A decorated Gulf War veteran was holding a narrow lead over Sen. Lisa Murkowski in the Alaska Republican Senate primary, as ballots continued to be counted Wednesday in what could shape up to be a stunning political upset.
Polls taken before primary day had shown Murkowski, a two-term senator from an Alaska political dynasty, leading handily against the first-time candidate. But challenger Joe Miller insisted all along that the state’s polling was unreliable — as of Wednesday morning, Miller held a 2,000-vote lead.
With 98 percent of precincts reporting, he had 51 percent and Murkowski had 49 percent. The number of uncounted absentee ballots, though, exceeded the number of votes separating the candidates.
The Alaska race marked the second surprise from a Tea Party-backed candidate in Tuesday’s elections. Health care executive Rick Scott earlier defeated Florida Attorney General Bill McCollum for that state’s GOP gubernatorial nomination after polls also showed McCollum pulling away from Scott.
Miller had the added help of an endorsement from former Alaska Gov. Sarah Palin, who has a history with the Murkowski family. Palin defeated Murkowski’s father Frank in the 2006 gubernatorial primary. Though there was speculation over whether she might challenge Murkowski for her seat, Palin instead endorsed Miller after leaving the governor’s office.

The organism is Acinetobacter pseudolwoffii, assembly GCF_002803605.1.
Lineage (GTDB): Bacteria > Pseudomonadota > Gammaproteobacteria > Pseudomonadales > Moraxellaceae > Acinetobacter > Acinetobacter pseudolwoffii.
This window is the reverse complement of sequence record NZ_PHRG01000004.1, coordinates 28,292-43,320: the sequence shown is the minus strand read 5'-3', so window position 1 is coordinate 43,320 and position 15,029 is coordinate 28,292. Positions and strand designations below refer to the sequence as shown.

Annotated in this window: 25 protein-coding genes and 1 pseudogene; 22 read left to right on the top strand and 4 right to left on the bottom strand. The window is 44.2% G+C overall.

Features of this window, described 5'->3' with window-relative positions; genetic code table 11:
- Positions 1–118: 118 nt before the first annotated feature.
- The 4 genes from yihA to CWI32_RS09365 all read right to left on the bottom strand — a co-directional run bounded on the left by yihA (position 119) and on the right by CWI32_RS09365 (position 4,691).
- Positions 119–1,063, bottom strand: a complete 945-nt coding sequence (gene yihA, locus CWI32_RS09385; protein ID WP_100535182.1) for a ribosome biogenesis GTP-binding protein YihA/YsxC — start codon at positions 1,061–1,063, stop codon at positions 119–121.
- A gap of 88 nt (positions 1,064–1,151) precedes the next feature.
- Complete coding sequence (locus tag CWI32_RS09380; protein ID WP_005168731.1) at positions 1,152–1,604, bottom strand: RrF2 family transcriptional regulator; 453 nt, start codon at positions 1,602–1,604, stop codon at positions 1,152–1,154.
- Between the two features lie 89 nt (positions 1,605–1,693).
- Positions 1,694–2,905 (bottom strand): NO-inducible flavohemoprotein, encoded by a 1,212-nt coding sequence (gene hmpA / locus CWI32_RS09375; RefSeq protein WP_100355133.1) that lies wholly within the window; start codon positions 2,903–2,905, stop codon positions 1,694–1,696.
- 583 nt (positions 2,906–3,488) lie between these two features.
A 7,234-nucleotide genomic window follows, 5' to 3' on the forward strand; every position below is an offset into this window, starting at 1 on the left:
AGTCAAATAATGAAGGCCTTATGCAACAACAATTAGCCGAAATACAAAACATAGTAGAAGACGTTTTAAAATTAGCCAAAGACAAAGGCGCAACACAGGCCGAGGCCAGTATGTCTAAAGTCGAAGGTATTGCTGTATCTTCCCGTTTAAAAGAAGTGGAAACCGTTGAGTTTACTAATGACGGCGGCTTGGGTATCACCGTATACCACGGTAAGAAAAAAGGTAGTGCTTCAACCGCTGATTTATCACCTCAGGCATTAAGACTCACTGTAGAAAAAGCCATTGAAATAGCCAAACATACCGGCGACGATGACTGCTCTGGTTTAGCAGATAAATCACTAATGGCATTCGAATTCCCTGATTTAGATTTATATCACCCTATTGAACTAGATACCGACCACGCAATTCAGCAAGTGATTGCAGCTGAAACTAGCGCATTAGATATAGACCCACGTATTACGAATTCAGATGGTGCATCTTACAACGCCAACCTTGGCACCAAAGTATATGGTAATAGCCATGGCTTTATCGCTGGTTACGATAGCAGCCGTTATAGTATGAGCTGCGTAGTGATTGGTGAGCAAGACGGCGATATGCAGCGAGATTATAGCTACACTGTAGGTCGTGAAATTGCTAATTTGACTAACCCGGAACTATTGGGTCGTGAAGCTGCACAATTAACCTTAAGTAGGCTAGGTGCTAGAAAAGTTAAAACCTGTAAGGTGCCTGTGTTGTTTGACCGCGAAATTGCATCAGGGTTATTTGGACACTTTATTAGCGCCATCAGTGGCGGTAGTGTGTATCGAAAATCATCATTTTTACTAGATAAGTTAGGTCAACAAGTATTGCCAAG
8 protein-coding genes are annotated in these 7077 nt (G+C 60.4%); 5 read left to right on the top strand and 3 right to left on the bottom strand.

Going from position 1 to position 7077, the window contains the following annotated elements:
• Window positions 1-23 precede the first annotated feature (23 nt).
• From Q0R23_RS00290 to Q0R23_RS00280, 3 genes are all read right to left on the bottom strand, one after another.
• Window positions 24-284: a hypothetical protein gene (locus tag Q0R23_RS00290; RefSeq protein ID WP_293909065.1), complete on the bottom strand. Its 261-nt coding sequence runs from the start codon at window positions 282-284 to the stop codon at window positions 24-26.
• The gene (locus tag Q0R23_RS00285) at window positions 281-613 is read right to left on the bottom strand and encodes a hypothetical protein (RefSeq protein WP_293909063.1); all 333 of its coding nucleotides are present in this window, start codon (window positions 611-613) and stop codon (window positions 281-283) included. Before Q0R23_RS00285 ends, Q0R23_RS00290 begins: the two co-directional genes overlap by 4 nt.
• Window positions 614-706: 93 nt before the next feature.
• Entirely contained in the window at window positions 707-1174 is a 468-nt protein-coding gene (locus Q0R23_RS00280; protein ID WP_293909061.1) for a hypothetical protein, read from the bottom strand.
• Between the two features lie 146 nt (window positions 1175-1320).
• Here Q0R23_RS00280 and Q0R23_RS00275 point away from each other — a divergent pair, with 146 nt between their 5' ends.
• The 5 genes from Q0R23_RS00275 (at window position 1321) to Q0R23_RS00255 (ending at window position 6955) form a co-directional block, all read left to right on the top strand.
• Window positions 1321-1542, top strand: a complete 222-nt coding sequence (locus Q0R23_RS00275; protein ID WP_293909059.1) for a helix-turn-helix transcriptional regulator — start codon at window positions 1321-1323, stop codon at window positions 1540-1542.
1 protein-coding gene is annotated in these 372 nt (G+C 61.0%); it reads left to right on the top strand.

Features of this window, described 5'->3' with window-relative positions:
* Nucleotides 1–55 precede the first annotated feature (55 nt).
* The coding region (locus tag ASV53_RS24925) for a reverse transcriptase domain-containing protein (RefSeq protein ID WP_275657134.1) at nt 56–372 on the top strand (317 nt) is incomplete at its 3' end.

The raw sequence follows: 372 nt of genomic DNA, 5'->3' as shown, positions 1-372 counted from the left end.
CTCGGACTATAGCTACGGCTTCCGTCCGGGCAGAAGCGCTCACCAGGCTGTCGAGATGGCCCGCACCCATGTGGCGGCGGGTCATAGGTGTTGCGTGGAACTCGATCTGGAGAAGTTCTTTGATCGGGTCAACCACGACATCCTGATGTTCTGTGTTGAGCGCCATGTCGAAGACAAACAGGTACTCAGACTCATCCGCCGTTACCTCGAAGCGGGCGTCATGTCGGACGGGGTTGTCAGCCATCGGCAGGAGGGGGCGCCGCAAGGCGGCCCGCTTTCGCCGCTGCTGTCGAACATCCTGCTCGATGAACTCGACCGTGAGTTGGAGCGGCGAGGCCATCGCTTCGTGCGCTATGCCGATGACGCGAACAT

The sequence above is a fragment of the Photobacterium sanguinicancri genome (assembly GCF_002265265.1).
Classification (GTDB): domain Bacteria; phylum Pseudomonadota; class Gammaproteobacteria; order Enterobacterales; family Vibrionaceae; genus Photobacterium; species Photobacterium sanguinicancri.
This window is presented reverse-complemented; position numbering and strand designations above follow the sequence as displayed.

Murkowski has proudly touted her seniority after eight years in office, and said her roles on the appropriations and energy committees put her in a strong position to ensure Alaskans’ voices are heard. She denounced Miller for making what she considered deceptive statements about her votes and statements.
But Miller, standing behind his words, sought to cast Murkowski as being too liberal and part of the problem in an out-of-control Washington.
Miller told reporters he’s trying to be realistic about the early results showing him slightly in the lead. He spoke to reporters at election central headquarters in Anchorage, where his supporters chanted “Miller Time!” and “Go Joe Go!” Miller joked on Twitter, “What’s the moose hunting like in the Beltway?”
Murkowski spokesman Steve Wackowski said the campaign remained upbeat about its chances, especially with votes in rural Alaska still coming in. More than 16,000 absentee ballots were mailed, and the state Division of Elections said it had received about 7,600 absentee-type ballots by Monday. They won’t be counted until Aug. 31.
Would love to see Palin via Miller go 2-0 versus the big government Murkowski family. We’ll find out if she and Miller are successful on that front at the end of the month with the counting of absentee ballots. Make sure to bookmark the Alaska Daily News website for all the latest information.
And, as they say, stay tuned …